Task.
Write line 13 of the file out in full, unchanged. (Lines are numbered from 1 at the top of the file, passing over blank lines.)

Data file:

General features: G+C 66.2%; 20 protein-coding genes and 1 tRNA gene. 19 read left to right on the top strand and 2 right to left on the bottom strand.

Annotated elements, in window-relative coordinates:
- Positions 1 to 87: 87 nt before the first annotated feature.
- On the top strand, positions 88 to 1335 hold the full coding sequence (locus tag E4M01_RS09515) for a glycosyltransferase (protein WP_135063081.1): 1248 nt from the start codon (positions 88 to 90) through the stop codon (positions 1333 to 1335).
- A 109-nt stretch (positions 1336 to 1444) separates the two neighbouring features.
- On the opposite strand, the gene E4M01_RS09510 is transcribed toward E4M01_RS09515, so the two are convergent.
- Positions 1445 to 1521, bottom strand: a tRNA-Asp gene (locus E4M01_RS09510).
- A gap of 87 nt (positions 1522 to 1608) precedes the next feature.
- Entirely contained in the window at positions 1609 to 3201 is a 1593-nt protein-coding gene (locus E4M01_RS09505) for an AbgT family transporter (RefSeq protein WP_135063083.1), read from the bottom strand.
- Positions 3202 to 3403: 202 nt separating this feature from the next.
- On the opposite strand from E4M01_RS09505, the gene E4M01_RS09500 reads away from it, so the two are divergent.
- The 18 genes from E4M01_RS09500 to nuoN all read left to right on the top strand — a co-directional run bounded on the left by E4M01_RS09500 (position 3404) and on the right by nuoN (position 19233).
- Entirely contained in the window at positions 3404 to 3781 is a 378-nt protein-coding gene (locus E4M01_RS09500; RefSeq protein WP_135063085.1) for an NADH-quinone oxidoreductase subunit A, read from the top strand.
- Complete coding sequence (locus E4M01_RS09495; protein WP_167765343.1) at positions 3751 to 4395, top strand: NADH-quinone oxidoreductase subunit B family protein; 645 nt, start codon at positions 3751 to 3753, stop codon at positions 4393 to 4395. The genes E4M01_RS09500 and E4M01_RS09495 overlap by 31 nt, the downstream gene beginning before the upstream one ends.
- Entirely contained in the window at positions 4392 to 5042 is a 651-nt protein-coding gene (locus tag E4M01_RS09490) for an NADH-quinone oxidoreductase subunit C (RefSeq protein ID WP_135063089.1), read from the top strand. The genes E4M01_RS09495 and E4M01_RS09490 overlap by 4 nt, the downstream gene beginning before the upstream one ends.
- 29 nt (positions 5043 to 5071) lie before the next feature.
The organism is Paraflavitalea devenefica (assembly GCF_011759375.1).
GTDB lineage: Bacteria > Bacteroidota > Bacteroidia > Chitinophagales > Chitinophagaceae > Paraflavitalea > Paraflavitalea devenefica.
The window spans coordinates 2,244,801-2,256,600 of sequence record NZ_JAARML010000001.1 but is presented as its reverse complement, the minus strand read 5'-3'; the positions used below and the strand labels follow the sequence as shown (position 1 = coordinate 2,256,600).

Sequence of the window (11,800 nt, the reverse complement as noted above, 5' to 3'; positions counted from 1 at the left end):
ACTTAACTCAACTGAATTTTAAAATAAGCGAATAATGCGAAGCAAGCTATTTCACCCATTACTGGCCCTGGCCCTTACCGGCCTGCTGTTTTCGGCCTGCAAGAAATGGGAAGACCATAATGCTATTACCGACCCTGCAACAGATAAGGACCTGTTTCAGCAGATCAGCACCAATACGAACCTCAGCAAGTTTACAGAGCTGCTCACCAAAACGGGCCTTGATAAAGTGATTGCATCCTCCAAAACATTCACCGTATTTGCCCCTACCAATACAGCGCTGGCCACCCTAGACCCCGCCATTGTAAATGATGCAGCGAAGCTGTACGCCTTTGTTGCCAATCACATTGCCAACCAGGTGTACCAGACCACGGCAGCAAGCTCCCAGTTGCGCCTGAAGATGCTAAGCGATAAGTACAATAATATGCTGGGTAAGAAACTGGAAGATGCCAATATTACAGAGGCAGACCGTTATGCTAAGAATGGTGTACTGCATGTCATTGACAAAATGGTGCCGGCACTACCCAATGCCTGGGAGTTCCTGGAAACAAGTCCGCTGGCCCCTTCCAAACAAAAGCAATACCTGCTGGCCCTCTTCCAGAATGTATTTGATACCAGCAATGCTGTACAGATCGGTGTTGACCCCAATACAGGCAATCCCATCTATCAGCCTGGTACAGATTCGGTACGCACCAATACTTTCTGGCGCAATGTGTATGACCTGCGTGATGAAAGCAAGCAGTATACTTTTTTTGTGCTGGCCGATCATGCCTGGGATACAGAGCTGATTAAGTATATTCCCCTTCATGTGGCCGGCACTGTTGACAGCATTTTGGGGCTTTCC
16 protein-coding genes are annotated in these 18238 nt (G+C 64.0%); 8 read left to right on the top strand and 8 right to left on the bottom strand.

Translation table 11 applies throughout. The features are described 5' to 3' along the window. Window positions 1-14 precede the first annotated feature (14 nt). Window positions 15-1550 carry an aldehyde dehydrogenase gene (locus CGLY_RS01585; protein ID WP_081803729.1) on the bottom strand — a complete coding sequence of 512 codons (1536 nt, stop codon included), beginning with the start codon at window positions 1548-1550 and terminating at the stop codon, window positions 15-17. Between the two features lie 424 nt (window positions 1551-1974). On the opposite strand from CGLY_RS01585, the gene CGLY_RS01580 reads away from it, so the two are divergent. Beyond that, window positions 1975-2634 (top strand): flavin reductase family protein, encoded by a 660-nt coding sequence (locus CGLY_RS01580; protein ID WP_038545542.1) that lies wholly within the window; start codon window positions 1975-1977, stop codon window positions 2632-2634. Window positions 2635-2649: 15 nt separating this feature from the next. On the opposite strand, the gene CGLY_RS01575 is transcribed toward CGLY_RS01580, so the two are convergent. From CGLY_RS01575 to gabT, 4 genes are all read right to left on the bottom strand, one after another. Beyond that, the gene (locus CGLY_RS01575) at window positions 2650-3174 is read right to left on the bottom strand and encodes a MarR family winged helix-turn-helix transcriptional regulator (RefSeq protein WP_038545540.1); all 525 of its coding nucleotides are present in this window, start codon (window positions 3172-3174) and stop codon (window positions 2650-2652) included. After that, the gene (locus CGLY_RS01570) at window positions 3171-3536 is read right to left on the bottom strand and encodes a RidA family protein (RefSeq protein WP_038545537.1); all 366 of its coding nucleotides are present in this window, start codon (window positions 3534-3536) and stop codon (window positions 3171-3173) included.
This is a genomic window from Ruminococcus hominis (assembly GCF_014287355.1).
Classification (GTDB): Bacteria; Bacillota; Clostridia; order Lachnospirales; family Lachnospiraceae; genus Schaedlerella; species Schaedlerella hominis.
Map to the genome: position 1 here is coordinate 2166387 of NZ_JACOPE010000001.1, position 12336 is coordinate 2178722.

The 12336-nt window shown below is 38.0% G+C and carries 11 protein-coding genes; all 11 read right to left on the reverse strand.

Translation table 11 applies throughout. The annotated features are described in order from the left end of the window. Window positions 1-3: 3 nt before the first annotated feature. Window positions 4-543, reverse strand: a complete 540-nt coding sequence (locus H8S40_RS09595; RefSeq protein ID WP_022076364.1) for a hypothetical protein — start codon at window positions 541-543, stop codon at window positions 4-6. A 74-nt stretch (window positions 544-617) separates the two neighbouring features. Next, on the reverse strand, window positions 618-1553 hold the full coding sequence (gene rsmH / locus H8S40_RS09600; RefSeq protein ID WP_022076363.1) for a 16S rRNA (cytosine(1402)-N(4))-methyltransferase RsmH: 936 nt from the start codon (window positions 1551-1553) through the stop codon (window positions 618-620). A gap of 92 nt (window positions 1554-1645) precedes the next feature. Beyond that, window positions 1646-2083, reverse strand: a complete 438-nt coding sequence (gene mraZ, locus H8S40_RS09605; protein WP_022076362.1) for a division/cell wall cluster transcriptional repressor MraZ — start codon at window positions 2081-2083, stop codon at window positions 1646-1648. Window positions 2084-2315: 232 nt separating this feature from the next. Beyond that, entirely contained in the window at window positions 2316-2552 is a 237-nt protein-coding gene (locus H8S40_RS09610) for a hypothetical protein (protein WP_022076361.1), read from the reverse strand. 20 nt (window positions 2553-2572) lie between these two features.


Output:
- Entirely contained in the window at positions 3404 to 3781 is a 378-nt protein-coding gene (locus E4M01_RS09500; RefSeq protein WP_135063085.1) for an NADH-quinone oxidoreductase subunit A, read from the top strand.